Such actions were according to Jónasson way outside the scope of the agreement and thus he ordered that all cooperation with the agents be stopped and that they would be informed they were acting in Iceland without any authority. Only days later he learned that the agents and prosecutors had not yet left the country so the Ministry of Foreign Affairs contacted the US embassy with the demand they halt police work in Iceland and leave the country.

They did, but left with the new informant and “star witness”, Sigurdur Ingi Thordarson who flew with them to Denmark.

Not a hacker but a sociopath

Thordarson has been nicknamed Siggi the hacker in Iceland. That is actually an antonym as several sources Stundin has talked to claim that Thordarson’s computer ability is menial. This is supported by several chat logs and documents where he is requesting assistance from others doing rather uncomplicated computer jobs. Once he even sought FBI expert help in uploading a video from his own phone.

The meeting in Denmark was the first of a few where the FBI enthusiastically embraced the idea of co-operation with Thordarson. He says they wanted to know everything about WikiLeaks, including physical security of staff. They took material he had gathered, including data he had stolen from WikiLeaks employees and even planned to send him to England with a wire. Thordarson claimed in interviews he had refused that particular request. It was probably because he was not welcomed anymore as he knew WikiLeaks people had found out, or were about to firmly establish, that he had embezzled funds from the organization.

After months of collaboration the FBI seem to have lost interest. At about the same time charges were piling up against Thordarson with the Icelandic authorities for massive fraud, forgeries and theft on the one hand and for sexual violations against underage boys he had tricked or forced into sexual acts on the other.

After long investigations Thordarson was sentenced in 2013 and 2014 and received relatively lenient sentences as the judge took into account that he changed his plea at court and pleaded guilty to all counts.

According to a psychiatric assessment presented to the court Thordarson was diagnosed as a sociopath, incapable of remorse but still criminally culpable for his actions. He was assessed to be able to understand the basic difference between right and wrong, He just did not seem to care.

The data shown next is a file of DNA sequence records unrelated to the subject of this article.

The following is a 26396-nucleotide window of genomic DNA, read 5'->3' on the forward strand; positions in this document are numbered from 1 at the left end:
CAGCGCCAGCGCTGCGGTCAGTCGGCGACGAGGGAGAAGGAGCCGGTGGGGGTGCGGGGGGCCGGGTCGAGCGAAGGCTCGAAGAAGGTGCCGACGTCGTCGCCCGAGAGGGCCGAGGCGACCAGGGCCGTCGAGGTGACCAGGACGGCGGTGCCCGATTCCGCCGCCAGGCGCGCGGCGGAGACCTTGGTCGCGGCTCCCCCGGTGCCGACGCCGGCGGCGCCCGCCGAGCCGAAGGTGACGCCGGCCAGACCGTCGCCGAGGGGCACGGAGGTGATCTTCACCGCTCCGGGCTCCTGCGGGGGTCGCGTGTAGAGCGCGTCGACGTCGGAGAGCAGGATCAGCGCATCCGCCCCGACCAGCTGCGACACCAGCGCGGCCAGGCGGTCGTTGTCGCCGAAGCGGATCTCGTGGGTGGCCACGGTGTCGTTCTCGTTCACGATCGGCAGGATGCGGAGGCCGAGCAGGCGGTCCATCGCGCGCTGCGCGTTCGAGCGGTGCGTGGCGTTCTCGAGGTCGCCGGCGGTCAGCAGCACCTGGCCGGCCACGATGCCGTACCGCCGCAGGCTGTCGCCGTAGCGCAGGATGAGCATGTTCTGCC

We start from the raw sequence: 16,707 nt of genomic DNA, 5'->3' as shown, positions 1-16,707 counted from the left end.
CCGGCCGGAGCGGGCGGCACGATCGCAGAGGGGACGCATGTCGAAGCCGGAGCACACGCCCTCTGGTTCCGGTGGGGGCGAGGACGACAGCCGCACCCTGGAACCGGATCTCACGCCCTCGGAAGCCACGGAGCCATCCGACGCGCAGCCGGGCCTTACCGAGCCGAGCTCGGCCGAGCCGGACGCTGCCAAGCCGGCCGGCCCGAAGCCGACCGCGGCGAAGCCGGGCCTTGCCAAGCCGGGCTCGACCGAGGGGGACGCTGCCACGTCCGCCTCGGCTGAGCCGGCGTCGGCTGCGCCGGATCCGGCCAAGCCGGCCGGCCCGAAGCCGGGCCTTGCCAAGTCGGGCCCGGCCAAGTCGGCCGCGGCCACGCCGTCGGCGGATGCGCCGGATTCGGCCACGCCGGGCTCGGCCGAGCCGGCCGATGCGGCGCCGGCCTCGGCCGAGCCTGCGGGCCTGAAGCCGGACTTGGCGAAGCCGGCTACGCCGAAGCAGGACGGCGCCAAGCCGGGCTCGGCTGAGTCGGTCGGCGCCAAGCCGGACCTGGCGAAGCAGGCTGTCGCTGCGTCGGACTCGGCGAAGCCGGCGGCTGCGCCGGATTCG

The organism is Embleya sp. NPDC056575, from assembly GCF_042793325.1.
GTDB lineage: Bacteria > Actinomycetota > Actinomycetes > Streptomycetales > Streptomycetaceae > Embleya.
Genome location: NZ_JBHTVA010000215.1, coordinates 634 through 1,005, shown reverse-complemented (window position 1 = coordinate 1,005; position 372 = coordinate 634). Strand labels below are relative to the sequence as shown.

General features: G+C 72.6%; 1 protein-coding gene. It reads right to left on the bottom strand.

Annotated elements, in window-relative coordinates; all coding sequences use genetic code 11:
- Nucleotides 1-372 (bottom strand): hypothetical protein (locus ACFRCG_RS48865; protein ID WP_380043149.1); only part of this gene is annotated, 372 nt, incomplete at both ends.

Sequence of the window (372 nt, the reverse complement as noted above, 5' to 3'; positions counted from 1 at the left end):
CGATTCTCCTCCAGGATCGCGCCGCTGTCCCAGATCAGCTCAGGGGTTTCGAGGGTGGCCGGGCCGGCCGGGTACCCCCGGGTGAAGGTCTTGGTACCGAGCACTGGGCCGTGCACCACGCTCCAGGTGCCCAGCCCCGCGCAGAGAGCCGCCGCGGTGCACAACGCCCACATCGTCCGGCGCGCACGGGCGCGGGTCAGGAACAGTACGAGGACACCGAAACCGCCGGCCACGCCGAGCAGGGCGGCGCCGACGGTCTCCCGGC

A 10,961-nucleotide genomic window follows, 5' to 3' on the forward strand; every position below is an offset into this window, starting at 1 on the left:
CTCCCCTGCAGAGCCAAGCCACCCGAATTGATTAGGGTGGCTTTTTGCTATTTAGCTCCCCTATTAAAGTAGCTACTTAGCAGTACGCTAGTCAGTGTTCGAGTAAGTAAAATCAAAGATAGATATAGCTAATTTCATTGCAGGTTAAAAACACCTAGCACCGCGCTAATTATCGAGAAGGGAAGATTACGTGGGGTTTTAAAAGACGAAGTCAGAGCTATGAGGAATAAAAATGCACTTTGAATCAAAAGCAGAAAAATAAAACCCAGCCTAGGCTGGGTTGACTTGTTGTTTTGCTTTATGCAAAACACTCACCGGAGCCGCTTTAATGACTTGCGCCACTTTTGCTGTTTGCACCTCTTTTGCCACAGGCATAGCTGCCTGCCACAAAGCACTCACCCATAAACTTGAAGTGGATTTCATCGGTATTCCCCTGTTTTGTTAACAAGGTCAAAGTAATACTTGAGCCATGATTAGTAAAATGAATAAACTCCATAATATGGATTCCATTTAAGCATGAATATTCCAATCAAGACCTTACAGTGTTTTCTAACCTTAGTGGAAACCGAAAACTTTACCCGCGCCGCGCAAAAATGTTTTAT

Incarceration did not seem to have an intended effect of stopping Thordarson from continuing his life of crime. It actually took off and expanded in extent and scope in 2019 when the Trump-era DoJ decided to revisit him, giving him a formal status as witness in the prosecution against Julian Assange and granting him immunity in return from any prosecution.

The New York Times Problem

In the month following Assange’s arrest in the Ecuadorian Embassy in London on April 11th 2019 a new rogatory letter arrived in the Ministry of Justice in Iceland. This time the request was to take a formal statement from Thordarson in Iceland in the presence of his lawyer. The Ministry had a new political head at the time, who had limited knowledge of the prior history of the case.

Although the Department of Justice had spent extreme resources attempting to build a case against Julian Assange during the Obama presidency, they had decided against indicting Assange. The main concern was what was called “The New York Times Problem”, namely that there was such a difficulty in distinguishing between WikiLeaks publications and NYT publications of the same material that going after one party would pose grave First Amendment concerns.

Sigurdur Ingi Thordarson and Julian Assange

President Donald Trump’s appointed Attorney general William Barr did not share these concerns, and neither did his Trump-appointed deputy Kellen S. Dwyer. Barr, who faced severe criticism for politicizing the DoJ on behalf of the president, got the ball rolling on the Assange case once again. Their argument was that if they could prove he was a criminal rather than a journalist the charges would stick, and that was where Thordarson’s testimony would be key.